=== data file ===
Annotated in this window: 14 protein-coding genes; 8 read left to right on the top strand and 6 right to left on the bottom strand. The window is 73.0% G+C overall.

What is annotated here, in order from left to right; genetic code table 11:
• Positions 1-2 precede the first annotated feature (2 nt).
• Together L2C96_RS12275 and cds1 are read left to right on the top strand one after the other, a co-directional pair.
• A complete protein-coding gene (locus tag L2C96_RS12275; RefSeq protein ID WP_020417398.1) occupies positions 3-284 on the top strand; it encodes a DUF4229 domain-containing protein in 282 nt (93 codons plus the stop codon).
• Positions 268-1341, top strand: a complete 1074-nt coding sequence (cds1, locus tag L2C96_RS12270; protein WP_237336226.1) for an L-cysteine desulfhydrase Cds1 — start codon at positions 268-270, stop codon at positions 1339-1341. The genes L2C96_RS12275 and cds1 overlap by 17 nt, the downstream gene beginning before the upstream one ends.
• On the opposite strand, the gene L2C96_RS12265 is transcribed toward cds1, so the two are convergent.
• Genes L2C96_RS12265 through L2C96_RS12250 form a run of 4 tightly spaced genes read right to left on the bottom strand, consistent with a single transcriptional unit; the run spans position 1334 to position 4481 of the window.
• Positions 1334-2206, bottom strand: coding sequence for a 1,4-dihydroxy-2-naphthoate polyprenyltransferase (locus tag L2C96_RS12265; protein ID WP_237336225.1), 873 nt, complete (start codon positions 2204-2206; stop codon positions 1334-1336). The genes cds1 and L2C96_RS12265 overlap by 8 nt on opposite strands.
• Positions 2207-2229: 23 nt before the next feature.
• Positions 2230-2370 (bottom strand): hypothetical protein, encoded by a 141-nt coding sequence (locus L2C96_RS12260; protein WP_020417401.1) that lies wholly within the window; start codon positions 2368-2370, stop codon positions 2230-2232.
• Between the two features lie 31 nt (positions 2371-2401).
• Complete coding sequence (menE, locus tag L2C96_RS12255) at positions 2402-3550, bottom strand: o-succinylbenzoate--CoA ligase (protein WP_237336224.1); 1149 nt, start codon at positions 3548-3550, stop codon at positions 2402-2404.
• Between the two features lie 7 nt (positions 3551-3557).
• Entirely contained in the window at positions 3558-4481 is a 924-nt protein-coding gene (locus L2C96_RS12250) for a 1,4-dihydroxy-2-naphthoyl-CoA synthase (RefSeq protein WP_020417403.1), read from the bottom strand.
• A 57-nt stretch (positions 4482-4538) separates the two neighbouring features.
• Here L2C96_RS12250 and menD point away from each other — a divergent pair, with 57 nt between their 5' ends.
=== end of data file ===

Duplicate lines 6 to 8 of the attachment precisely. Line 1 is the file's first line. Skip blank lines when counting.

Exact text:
• Positions 268-1341, top strand: a complete 1074-nt coding sequence (cds1, locus tag L2C96_RS12270; protein WP_237336226.1) for an L-cysteine desulfhydrase Cds1 — start codon at positions 268-270, stop codon at positions 1339-1341. The genes L2C96_RS12275 and cds1 overlap by 17 nt, the downstream gene beginning before the upstream one ends.
• On the opposite strand, the gene L2C96_RS12265 is transcribed toward cds1, so the two are convergent.
• Genes L2C96_RS12265 through L2C96_RS12250 form a run of 4 tightly spaced genes read right to left on the bottom strand, consistent with a single transcriptional unit; the run spans position 1334 to position 4481 of the window.